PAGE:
Host genotype and tumor phenotype of chemokine decoy receptors integrally affect breast cancer relapse
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Ke-Da Yu1,*, Xin Wang2,*, Chen Yang3,*, Xiao-Hua Zeng4,*, Zhi-Ming Shao1
1Department of Breast Surgery, Shanghai Cancer Center and Cancer Institute, Shanghai Medical College, Fudan University, Shanghai, P.R. China
2Department of Anesthesiology, Shanghai Cancer Center and Cancer Institute, Shanghai Medical College, Fudan University, Shanghai, P.R. China
3Department of Medical Oncology, Ruijin Hospital, Shanghai JiaoTong University, Shanghai, P.R. China
4Department of Breast Surgery, Chongqing Cancer Institute/Hospital, Chongqing, P.R. China
*These authors have contributed equally to this work
Ke-Da Yu, e-mail: [email protected]
Keywords: chemokine decoy receptor, breast cancer, metastasis, phenotype, genotype
Received: March 22, 2015 Accepted: June 25, 2015 Published: July 06, 2015
Purpose: Chemokines may play vital roles in breast cancer progression and metastasis. The primary members of chemokine decoy receptors (CDR), DARC and D6, are expressed in breast tumors and lymphatic/hematogenous vessels. CDRs sequestrate the pro-malignant chemokines. We hypothesized that breast cancer patients carrying different levels of CDR expression in tumor and/or in host might have differing clinical outcomes.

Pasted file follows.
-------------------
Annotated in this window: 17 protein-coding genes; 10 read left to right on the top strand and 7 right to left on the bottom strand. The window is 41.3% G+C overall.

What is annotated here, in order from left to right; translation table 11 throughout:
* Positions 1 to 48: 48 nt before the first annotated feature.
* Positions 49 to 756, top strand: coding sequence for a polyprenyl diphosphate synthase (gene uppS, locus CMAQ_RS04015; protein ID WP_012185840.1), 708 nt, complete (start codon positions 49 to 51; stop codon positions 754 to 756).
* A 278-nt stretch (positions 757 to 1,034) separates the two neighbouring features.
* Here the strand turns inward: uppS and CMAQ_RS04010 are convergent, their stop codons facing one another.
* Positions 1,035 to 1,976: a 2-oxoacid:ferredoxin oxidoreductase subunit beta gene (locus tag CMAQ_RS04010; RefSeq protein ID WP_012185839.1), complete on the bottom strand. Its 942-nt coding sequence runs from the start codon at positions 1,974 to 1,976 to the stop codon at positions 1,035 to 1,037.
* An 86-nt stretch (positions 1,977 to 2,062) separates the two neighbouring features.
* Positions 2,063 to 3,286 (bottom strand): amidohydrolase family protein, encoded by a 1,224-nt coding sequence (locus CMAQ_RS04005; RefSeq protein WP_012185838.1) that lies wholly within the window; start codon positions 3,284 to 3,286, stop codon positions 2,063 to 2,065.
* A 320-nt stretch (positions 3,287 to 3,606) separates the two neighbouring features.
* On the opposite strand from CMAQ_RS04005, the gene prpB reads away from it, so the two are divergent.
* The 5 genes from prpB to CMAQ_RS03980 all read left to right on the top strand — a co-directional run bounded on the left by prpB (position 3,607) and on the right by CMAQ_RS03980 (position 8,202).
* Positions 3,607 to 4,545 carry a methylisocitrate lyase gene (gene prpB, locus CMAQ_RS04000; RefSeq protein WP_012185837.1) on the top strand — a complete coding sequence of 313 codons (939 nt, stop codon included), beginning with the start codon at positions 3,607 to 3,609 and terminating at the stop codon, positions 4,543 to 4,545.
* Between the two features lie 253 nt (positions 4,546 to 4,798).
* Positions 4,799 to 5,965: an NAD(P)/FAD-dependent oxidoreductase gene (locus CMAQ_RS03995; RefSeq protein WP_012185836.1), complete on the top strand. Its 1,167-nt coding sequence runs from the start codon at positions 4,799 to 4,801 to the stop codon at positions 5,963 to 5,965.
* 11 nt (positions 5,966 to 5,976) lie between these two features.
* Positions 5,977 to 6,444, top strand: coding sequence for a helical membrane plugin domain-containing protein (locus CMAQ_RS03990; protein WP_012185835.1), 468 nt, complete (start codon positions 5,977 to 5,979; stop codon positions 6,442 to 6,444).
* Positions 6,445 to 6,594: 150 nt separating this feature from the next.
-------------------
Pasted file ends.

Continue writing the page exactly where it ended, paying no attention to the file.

Methods: This prospective observational study measured both expression and germline genotype of DARC and D6 in 463 primary breast cancer patients enrolled between 2004 and 2006. The endpoint was breast cancer relapse-free survival (RFS).
Results: There was a significant association between the co-expression of CDR (immunohistochemical expression of both DARC and D6) with RFS (hazard ratio [HR] of 0.32, 95% confidence interval [CI] 0.19 to 0.54). Furthermore, the co-genotype of two non-synonymous polymorphisms (with two major alleles of DARC-rs12075 and D6-rs2228468 versus the others) significantly related to relapse. Mechanistically, the variant-alleles of these two polymorphisms significantly decreased by 20–30% of CCL2/CCL5 (CDR ligands) levels relative to their major counterparts. Multivariate analysis highlighted that the co-expression and co-genotype of CDR were independent predictors of RFS, with HR of 0.46 (95% CI 0.27 to 0.80) and 0.56 (95% CI 0.37 to 0.85), respectively. The addition of host CDR genetic information to tumor-based factors (including co-expression of CDR) improved the relapse prediction ability (P = 0.02 of AUC comparison).
Conclusion: The host genotype and tumor phenotype of CDR integrally affect breast cancer relapse. Host-related factors should be considered for individualized prediction of prognosis.
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